People become transfixed into solving problems, and often make the mistake of offering their opinions about how to “fix” the problems other people are having when hearing their narratives.  Unfortunately these offerings only bring about a convoluted result.  They diminish the other person in that others often reach out for “understanding”, not necessarily soliciting others for information on “how” to fix the situation they are in.  Many times our situations do not need “fixing”.  Contrarily, I contend that the telling of our agitations to others in the presence of being “understood” elevates the psyche with strong medicinal factors to those that are ailing from these vexations.  It is not that we are incapable, it is only that we need understanding and thus supported in the process of listening over hearing any opinions on what the solutions may be to our healing.

 

 

If we lose our audience, we lose our trust in them.  My belief is largely based on my studies as an undergraduate in psychology.  I am disposed to thinking that Carl Rogers’ approach in his consultations was key in establishing a healthy working dynamic in communication.  Rogers believed that a therapist who embodies these three critical and reflexive attitudes will help liberate their client to more confidently express their true feelings without fear of judgement.

  1. Congruence – the willingness to transparently relate to clients without hiding behind a professional or personal facade.
  2. Unconditional positive regard – the therapist offers an acceptance and prizing for their client for who he or she is without conveying disapproving feelings, actions or characteristics and demonstrating a willingness to attentively listen without interruption, judgement or giving advice.
  3. Empathy – the therapist communicates their desire to understand and appreciate their clients perspective.

To do this, the client-centered therapist carefully avoids directly challenging their client’s way of communicating themselves in the session to enable a deeper exploration of the issues most intimate to them and free from external referencing.  Rogers was not prescriptive in telling his clients what to do, but believed that the answers to the patients’ questions were within the patient and not the therapist.  Accordingly the therapists’ role was to create a facilitative, empathic environment wherein the patient could discover the answers for him or herself.  If we draw a line of comparison to human relationships in general, the implications and successful communication dynamics are largely influenced by the work achieved from Rogers.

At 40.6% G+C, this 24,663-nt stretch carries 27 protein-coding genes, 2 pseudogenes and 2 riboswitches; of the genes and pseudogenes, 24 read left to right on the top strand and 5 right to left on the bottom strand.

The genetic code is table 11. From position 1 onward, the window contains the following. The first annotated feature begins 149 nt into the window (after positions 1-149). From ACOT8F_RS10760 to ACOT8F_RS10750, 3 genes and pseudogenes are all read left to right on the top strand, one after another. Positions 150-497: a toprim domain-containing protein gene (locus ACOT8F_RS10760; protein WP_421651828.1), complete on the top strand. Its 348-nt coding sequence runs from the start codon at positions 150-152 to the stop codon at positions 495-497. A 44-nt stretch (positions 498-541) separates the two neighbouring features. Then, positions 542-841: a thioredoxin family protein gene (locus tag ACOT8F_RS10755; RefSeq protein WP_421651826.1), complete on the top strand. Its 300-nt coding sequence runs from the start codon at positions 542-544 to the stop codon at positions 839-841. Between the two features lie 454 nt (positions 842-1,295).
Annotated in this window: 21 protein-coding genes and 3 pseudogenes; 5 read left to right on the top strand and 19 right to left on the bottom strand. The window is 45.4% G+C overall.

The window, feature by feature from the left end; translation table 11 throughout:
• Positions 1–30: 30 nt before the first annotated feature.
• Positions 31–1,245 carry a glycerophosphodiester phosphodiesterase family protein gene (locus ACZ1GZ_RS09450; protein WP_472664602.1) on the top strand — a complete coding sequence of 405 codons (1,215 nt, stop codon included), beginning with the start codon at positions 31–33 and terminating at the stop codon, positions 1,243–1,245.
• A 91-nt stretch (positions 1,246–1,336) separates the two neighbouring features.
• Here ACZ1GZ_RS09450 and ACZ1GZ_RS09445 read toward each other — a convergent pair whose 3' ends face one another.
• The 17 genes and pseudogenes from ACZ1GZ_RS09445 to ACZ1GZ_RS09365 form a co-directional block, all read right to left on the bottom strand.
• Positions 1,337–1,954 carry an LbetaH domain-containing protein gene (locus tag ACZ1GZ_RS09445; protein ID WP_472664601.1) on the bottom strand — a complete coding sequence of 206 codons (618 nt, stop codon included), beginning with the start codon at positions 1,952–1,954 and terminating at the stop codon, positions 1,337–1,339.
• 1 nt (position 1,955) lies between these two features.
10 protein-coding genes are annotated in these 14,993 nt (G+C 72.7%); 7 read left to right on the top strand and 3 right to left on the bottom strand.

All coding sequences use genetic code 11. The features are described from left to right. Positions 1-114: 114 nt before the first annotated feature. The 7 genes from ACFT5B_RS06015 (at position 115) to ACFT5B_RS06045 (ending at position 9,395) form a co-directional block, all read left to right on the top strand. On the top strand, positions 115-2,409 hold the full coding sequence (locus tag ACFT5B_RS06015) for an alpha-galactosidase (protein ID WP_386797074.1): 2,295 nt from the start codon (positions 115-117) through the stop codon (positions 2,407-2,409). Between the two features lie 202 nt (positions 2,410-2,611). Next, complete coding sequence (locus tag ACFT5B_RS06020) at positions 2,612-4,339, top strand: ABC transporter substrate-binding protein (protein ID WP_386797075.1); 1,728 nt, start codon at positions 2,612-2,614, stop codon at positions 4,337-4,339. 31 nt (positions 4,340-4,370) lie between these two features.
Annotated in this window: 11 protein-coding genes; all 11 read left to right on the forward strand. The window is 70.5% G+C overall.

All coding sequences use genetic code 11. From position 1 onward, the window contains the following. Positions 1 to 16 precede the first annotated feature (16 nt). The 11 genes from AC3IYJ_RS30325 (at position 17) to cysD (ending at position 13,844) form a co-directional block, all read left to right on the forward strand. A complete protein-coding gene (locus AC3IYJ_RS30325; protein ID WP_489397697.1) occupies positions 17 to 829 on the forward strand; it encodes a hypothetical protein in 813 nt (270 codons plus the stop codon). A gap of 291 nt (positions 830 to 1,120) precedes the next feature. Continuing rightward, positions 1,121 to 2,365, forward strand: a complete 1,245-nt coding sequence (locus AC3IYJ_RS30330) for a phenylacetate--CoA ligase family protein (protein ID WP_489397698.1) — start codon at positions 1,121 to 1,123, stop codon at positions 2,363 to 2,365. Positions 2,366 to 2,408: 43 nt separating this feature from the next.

It is my bias, my understanding, and my study that have led me to conclude that human communications are indeed a highly esteemed skill to employ.  I am by no means an expert, I am by no means an authority, but when my inner fortitude becomes subject for an outsiders quibble (no matter how well intended they may be); and I find myself hearing the feedback from those whom may want to engage me with their psychological summations and epilogue’s, I lose all confidence in their credulity and am fully disenchanted.


 

“The Sound Of Silence”

Hello darkness, my old friend,
I’ve come to talk with you again,
Because a vision softly creeping,
Left its seeds while I was sleeping,
And the vision that was planted in my brain
Still remains
Within the sound of silence.

In restless dreams I walked alone
Narrow streets of cobblestone,
‘Neath the halo of a street lamp,
I turned my collar to the cold and damp
When my eyes were stabbed by the flash of a neon light
That split the night
And touched the sound of silence.

And in the naked light I saw
Ten thousand people, maybe more.
People talking without speaking,
People hearing without listening,
People writing songs that voices never share
And no one dared
Disturb the sound of silence.

“Fools,” said I, “You do not know –
Silence like a cancer grows.
Hear my words that I might teach you.
Take my arms that I might reach you.”
But my words like silent raindrops fell
And echoed in the wells of silence

And the people bowed and prayed
To the neon god they made.
And the sign flashed out its warning
In the words that it was forming.
And the sign said, The words of the prophets are written on the subway walls